A close friend of mine has spent the last couple of years since moving to a new suburban community trying to play an active role in a local church. This particular congregation has important familial ties, a large number of families with children the age of their own and is located in their community.
What’s remarkable is that this congregation is theologically at odds with him. The church is fairly Calvinistic. He’s more of an open theist. The church is firmly complementarian. He’s egalitarian. The church pours its resources into weekly worship services pursuing prevailing megachurch strategies. He’s leaning toward Eucharistic table fellowship-based house church more every day.
To be honest, while I’ve admired him, I’ve met his attempts to uncompromisingly “fit in” with some incredulity. I’ve observed him taking great pains to foster a small group and grapple with the very issues where he is at odds with his congregation—even hosting his small group bible study and enduring a marriage and family study where he and his wife often felt the need to speak out in opposition to the authors. At one point he engaged a few church elders in a group reading and discussion of Christena Cleveland’s Disunity In Christ. The conversation he had hoped to spark stalled out.
My mentality has always been to seek out the like-minded rather than push against existing power structures. The former admittedly has been hard to find, while the latter has wounded me emotionally more than once.
Yet, the efforts my friend has been making prompted me to rethink my approach to church community when I encountered the work of Carl DeSalvo, professor at Georgia Tech. DeSalvo is a proponent of something called “adversarial design,” the kind of design thinking that leads to alarm clock robots that run away from you after they go off to force sleepers to get out of bed and hunt them down to shut them off. Rude, agitative, and very effective at making you get out of bed on time.
Like most people, I tend to problematize every situation involving conflict or discomfort, and for every problem there must be a solution. When the conflict produces interpersonal disagreement, finding a solution often means parting company and seeking out the like-minded through separate denominations, theological positions, generational groupings, gender roles and other binary parameters.
From this human tendency proceeds a design where relationships (and social acceptance) are predicated on an increasingly narrow set of agreements—and this is nowhere more clearly visible than it is in the church.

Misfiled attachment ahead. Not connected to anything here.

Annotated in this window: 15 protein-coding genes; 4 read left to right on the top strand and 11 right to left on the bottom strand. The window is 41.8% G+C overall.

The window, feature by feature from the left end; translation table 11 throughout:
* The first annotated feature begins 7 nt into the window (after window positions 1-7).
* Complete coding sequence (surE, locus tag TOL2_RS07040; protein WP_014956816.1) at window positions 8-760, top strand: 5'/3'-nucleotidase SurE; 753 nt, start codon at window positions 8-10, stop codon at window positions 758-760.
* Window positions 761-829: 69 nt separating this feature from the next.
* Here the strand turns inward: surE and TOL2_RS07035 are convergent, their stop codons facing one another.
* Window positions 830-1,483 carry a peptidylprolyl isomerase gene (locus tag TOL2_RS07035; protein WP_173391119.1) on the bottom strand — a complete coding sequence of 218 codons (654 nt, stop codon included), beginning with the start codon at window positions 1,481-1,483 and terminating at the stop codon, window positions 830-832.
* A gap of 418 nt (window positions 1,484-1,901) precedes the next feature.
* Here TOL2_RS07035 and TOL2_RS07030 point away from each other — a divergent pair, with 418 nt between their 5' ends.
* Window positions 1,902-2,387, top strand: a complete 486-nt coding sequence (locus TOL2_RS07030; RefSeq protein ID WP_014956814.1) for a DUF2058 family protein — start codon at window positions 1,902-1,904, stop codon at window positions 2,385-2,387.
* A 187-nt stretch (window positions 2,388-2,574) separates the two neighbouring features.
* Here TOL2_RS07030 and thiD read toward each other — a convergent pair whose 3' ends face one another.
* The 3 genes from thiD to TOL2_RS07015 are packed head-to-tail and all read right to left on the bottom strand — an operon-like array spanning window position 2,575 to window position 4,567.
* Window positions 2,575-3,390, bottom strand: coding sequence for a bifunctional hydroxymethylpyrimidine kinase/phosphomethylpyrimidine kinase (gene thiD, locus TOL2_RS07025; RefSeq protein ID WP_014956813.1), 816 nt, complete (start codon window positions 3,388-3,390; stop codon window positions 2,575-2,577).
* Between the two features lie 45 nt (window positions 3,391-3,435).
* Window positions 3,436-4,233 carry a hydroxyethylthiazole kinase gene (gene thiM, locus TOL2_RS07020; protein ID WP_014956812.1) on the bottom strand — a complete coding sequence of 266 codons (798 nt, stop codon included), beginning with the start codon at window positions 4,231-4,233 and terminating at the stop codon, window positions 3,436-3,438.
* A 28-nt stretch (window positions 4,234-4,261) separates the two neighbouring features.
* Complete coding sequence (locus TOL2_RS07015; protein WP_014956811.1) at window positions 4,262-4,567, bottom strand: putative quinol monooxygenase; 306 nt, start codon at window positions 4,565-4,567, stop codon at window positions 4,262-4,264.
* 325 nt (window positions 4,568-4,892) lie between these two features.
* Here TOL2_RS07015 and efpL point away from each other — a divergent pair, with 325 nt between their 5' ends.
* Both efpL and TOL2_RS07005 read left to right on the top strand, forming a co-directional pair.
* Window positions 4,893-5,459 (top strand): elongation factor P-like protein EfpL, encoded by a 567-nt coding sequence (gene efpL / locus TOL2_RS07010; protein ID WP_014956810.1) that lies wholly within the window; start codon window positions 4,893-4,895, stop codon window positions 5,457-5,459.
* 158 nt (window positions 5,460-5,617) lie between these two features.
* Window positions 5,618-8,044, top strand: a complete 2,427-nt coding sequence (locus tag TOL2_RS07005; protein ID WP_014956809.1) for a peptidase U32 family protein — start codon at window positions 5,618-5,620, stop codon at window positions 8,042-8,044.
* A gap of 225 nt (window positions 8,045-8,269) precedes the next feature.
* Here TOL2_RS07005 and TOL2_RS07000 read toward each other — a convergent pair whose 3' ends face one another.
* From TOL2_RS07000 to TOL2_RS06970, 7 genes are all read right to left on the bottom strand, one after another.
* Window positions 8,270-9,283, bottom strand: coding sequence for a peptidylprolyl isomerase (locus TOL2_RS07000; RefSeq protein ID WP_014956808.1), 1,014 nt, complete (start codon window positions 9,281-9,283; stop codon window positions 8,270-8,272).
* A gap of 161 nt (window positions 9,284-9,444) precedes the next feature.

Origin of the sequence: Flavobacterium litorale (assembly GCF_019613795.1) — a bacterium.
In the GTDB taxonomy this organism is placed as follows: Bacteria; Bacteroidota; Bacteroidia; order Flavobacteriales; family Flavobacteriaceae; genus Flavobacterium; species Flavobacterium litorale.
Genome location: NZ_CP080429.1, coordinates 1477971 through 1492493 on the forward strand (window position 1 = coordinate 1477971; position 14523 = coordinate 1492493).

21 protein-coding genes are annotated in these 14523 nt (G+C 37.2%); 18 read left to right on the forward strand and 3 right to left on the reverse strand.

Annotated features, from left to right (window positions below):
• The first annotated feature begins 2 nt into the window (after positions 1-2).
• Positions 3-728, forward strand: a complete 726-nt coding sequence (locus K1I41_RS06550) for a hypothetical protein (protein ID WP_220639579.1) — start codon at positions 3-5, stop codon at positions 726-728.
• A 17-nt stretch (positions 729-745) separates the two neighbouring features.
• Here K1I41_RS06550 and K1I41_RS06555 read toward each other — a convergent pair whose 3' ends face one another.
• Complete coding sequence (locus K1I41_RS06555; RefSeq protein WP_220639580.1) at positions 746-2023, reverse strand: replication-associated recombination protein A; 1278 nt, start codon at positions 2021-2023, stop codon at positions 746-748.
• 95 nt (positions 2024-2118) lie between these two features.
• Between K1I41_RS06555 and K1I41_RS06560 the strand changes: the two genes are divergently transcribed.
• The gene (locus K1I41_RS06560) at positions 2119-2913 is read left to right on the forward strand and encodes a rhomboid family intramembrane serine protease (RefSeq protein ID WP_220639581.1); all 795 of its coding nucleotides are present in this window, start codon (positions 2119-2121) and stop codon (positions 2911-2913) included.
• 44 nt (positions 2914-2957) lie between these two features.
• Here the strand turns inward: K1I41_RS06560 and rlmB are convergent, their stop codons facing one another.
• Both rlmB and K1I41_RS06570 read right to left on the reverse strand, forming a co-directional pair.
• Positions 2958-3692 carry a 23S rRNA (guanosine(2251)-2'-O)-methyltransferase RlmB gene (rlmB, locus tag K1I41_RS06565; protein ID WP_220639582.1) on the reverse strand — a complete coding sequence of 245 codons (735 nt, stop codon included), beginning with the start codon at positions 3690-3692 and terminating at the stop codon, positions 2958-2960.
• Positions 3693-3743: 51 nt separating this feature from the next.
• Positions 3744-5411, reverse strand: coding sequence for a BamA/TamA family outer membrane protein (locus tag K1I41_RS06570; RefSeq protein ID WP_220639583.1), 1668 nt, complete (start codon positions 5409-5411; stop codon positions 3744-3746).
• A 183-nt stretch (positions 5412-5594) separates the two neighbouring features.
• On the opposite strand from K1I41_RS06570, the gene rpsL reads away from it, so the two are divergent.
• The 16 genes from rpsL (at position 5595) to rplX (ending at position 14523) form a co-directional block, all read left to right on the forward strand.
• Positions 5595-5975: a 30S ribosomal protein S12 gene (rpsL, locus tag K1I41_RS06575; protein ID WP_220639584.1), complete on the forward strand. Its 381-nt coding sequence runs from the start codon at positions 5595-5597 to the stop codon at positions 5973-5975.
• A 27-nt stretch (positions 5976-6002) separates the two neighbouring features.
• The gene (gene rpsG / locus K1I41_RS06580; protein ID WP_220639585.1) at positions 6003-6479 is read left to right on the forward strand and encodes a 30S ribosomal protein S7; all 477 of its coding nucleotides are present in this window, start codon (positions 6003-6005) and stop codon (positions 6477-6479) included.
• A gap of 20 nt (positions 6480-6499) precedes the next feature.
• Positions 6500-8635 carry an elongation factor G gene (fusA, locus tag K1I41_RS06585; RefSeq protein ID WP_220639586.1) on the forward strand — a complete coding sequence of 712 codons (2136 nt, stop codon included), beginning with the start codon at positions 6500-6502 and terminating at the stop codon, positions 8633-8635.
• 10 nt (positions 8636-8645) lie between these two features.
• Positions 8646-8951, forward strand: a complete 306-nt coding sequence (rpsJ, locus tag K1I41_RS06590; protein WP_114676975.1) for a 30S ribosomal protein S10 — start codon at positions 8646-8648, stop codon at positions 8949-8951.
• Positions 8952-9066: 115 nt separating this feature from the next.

The drive toward a design of separation comes from placing a high value on establishing unity and an often unconscious psychological response that pushes people to avoid any information that causes discomfort when it conflicts with or challenges their beliefs. Leon Festinger’s research into cognitive dissonance and confirmation bias is particularly informative in this regard. Those most invested in the solution of separation, tend to see no viable alternatives and fail to recognize the benefits of a community that comprises various dialectical tensions. In fact, Festinger and others might argue that the overemphasis on unity in all aspects of church community is more a result of error justification where dissonance is reduced by exaggerating the importance of goal in question.
Returning to my friend’s intentional participation in “a fellowship of differents” (borrowing wording from theologian Scott McKnight), I have to honestly evaluate what is lost when I knowingly or unknowingly allow my response to dissonance to drive my behavior. By extension, the church needs to do this as well.
Wisdom comes from suffering.
– Aeschylus, “Agamemnon”
Carl DeSalvo’s Adversarial Design (2012) advocates a state of agonism whereby social, political and technological design drives “productive contestation and dissensus.” This is not a formula that seeks to solve conflict but an ongoing state of tension—a suffering that produces wisdom.
…to be a good church is to come to a community with different people, who don’t agree on everything, but who fellowship around Jesus anyway. And the only thing harder than doing this, is what happens, over time, when we don’t.
– Jonathan Storment.
Where existing church culture is predisposed to separation in order to foster an ecclesiology buttressed by complete unity in all matters, individual believers have to intentionally apply adversarial design to their engagement with their church communities, which, my friend readily admits, feels one-sided most of the time. It leaves one subject to mistrust, ad hominum attacks, social ostracizing and, at its worst, spiritual abuse. It’s often not a safe space to inhabit. The dissonance can be deafening.
Now look if you’re gonna come around here / And say those sort of things / You gotta take a few on the chin / You talking about love and all that stuff / You better wear your thickest skin / Sometimes you can’t please everyone / Sometimes you can’t please anyone at all / You sew your heart onto your sleeve / And wait for the axe to fall”